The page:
Thursday, October 01, 2015

Kudos to the Kiddos in Courtney Phillips, Give them a high-five for me

Once in while I get a communication in my in-box that reminds me why I continue to do what I do. The following e-mail from Courtney Phillips and the kids in her after school care program was one such example.

I'm a little embarrassed because if you look at the history trivia site they referenced from and compare it against mine, they are going to learn more about baseball following their tutor then they will from my web site. Holy Cow!! I thought I knew baseball trivia and I picked up some things I never knew before.

So kudos to the kids and if you see Ms. Phillips, give her and the kids a well deserved high-five. They are obviously doing awesome work together combining baseball and education.

Keep up the good work and high-five right back at you.

P.S. - I've been kind of busy with issues relating to our relocation from Illinois to Florida and with the depression surrounding my Giants getting eliminated, which somewhat explains the paucity of posts recently, but this was too good to pass up. It made my day.

from my e-mail:

My name is Courtney and I'm a mentor and tutor for a small group of kids in my local area. My class and I wanted to give you a shout and send you some virtual "high-fives" on your page, We've been collecting baseball resources for a project and decided to bookmark your page.

Since we decided to bookmark your page, the kids thought it'd be a brilliant idea to send you a great page on baseball history they enjoyed, . They figured it'd be a great fun resource to add with your other baseball resources on your page. Do you mind adding it? They'd feel so accomplished knowing others could learn from it, just like them.

We'd love to hear any feedback you have...maybe even a "high-five" back. :P

Thank you for your time,
Courtney Phillips


Tickets to to the Past: Baseball History Trivia

Baseball has been referred to as the "great American pastime," but is it really an American invention? As with most games, baseball has its origins in several other games found throughout history, but the game we see today was perfected in the United States. Baseball enjoyed a meteoric growth in the early 20th century, and it was hard to get a ticket to any baseball game anywhere in the eastern part of the United States. The game has grown and has seen its share of scandal and triumph, but there is always something about the American public that continues to save baseball from extinction. Do you know your baseball facts? How well would you do if asked a question about the American game of baseball?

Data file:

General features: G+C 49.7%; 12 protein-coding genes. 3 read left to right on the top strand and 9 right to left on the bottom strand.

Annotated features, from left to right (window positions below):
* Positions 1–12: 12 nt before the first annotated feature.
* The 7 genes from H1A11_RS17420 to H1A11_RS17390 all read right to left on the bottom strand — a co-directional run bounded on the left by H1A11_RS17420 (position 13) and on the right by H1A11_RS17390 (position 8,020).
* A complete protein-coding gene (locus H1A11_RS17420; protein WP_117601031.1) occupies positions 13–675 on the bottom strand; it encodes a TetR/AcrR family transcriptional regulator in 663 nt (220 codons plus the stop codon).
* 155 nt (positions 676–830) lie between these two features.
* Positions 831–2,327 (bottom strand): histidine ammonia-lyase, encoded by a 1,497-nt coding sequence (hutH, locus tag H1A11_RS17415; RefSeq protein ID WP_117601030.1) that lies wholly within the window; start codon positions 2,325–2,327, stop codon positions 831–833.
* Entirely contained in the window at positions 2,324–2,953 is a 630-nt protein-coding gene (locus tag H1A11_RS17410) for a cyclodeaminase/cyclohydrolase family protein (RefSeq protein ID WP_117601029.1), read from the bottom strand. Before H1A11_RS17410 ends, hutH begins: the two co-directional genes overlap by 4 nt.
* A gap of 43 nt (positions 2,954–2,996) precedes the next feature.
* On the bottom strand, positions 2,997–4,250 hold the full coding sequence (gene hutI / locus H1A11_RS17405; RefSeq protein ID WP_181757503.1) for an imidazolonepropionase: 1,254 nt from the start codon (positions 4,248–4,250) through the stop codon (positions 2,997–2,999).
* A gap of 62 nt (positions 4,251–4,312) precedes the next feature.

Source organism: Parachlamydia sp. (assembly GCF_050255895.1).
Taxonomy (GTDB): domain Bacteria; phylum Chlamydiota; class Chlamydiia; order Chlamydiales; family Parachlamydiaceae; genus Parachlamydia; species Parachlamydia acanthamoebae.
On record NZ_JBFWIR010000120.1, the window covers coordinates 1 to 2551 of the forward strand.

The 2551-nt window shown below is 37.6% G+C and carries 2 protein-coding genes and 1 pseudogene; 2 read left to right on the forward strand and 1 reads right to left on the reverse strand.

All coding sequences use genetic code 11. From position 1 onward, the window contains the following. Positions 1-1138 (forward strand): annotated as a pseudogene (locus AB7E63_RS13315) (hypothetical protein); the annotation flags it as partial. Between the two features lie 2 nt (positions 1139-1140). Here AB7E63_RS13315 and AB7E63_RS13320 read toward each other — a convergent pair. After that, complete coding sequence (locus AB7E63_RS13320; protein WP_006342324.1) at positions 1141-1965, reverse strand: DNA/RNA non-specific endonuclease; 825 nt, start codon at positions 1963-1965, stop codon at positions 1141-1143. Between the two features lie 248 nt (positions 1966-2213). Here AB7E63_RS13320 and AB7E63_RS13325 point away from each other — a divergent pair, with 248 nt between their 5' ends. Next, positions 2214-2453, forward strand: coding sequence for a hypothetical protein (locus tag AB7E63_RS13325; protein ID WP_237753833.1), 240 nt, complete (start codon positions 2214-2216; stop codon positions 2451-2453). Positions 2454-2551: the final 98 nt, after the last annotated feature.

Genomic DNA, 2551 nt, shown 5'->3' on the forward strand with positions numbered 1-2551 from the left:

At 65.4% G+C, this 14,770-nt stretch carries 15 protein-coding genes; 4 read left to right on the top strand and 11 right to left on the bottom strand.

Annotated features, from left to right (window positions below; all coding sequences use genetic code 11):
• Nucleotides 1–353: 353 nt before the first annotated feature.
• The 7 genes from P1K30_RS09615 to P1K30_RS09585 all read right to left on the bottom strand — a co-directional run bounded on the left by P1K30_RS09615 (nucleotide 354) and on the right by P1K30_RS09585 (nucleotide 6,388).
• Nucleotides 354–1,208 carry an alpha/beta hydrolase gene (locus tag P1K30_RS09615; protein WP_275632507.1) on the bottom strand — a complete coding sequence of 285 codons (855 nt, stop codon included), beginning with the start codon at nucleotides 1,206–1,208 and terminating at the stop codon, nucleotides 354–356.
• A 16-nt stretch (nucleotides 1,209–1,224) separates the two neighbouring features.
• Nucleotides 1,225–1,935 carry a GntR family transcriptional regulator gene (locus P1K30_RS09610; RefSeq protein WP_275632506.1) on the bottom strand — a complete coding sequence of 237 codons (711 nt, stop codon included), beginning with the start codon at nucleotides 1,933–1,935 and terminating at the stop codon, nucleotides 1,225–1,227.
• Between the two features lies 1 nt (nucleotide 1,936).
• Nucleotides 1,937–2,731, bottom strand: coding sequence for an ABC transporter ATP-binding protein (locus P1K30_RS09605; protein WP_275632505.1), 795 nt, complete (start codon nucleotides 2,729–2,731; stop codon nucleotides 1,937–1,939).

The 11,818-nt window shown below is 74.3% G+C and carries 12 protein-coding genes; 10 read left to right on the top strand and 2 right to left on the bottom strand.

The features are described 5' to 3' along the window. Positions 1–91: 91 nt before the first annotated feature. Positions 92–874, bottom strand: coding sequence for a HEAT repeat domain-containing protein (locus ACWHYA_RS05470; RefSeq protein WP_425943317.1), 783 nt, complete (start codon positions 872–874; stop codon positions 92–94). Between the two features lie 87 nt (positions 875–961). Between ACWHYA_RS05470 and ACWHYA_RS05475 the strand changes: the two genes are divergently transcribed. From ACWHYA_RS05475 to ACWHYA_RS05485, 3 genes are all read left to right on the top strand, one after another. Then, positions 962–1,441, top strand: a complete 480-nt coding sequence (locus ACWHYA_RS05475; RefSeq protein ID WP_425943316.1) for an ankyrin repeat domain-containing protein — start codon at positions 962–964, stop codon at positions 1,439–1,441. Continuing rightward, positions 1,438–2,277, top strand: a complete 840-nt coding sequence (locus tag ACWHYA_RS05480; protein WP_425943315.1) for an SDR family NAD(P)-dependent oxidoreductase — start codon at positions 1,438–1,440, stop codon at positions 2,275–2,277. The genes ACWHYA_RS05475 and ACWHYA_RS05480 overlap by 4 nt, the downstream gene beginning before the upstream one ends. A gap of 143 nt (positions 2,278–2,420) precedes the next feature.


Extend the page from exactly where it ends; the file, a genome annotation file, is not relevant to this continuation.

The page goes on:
• The origins of baseball go as far back as 1344, to a French game known as "la soule." Early drawings of the game depict actions very similar to modern baseball.
  • The British believe that baseball and cricket both evolved from an early British game called tut-ball in the middle 18th century. Another British game called rounders was also seen as part of baseball's origins.
  • Abner Doubleday is credited with inventing baseball. But in reality, the Civil War veteran had no interest in sports throughout his entire life.

Sent from my iPhone

Begin forwarded message:

Date: September 30, 2015 at 11:18:05 AM EDT
To: Courtney Phillips
Subject: Re: comments on Eagle Baseball Club webpage

That's awesome!! How about if I post it first to my blog, which I think gets a bit more exposure? I have to have my web site person drop it on the links page, that may take a week or so.

Thanks for all you do for kids and for generating an interest in the greatest game ever invented.

Sample from the blog:

Monday, September 14, 2015

The Bobby Evans Show - nobody could have anticipated this?

Check out this cool episode:

Giants GM Bobby Evans says team will make changes to pitching staff in the off season. DUH!!